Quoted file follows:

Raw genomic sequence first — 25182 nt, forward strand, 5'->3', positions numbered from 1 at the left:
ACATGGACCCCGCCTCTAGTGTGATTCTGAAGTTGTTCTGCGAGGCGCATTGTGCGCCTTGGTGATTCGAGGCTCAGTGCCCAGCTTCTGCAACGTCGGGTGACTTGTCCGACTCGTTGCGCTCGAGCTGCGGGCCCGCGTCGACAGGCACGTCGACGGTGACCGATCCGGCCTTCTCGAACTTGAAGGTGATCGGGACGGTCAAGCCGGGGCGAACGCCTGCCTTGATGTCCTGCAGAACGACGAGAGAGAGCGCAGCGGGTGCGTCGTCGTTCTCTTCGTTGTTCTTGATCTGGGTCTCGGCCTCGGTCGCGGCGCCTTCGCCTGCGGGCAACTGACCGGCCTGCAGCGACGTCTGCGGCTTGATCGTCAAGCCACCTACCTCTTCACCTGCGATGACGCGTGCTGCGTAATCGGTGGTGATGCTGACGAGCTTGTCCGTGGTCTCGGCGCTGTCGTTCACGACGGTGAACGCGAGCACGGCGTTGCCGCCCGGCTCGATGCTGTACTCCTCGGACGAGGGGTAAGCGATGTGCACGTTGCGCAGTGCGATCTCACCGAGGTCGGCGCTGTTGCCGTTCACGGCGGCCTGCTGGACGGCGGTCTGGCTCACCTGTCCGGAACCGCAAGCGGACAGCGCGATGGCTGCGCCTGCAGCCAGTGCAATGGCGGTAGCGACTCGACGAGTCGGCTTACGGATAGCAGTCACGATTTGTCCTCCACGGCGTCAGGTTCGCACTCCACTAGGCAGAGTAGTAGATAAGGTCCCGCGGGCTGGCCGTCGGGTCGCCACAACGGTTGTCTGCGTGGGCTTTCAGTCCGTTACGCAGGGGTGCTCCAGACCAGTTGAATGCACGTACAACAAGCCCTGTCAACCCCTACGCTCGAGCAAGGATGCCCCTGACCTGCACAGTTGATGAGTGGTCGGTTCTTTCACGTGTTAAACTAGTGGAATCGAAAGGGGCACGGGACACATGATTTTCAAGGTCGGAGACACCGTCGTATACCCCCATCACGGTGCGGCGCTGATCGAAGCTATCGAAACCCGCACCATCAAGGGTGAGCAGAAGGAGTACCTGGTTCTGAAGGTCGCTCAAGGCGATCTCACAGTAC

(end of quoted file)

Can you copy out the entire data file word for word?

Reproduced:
Raw genomic sequence first — 25182 nt, forward strand, 5'->3', positions numbered from 1 at the left:
ACATGGACCCCGCCTCTAGTGTGATTCTGAAGTTGTTCTGCGAGGCGCATTGTGCGCCTTGGTGATTCGAGGCTCAGTGCCCAGCTTCTGCAACGTCGGGTGACTTGTCCGACTCGTTGCGCTCGAGCTGCGGGCCCGCGTCGACAGGCACGTCGACGGTGACCGATCCGGCCTTCTCGAACTTGAAGGTGATCGGGACGGTCAAGCCGGGGCGAACGCCTGCCTTGATGTCCTGCAGAACGACGAGAGAGAGCGCAGCGGGTGCGTCGTCGTTCTCTTCGTTGTTCTTGATCTGGGTCTCGGCCTCGGTCGCGGCGCCTTCGCCTGCGGGCAACTGACCGGCCTGCAGCGACGTCTGCGGCTTGATCGTCAAGCCACCTACCTCTTCACCTGCGATGACGCGTGCTGCGTAATCGGTGGTGATGCTGACGAGCTTGTCCGTGGTCTCGGCGCTGTCGTTCACGACGGTGAACGCGAGCACGGCGTTGCCGCCCGGCTCGATGCTGTACTCCTCGGACGAGGGGTAAGCGATGTGCACGTTGCGCAGTGCGATCTCACCGAGGTCGGCGCTGTTGCCGTTCACGGCGGCCTGCTGGACGGCGGTCTGGCTCACCTGTCCGGAACCGCAAGCGGACAGCGCGATGGCTGCGCCTGCAGCCAGTGCAATGGCGGTAGCGACTCGACGAGTCGGCTTACGGATAGCAGTCACGATTTGTCCTCCACGGCGTCAGGTTCGCACTCCACTAGGCAGAGTAGTAGATAAGGTCCCGCGGGCTGGCCGTCGGGTCGCCACAACGGTTGTCTGCGTGGGCTTTCAGTCCGTTACGCAGGGGTGCTCCAGACCAGTTGAATGCACGTACAACAAGCCCTGTCAACCCCTACGCTCGAGCAAGGATGCCCCTGACCTGCACAGTTGATGAGTGGTCGGTTCTTTCACGTGTTAAACTAGTGGAATCGAAAGGGGCACGGGACACATGATTTTCAAGGTCGGAGACACCGTCGTATACCCCCATCACGGTGCGGCGCTGATCGAAGCTATCGAAACCCGCACCATCAAGGGTGAGCAGAAGGAGTACCTGGTTCTGAAGGTCGCTCAAGGCGATCTCACAGTAC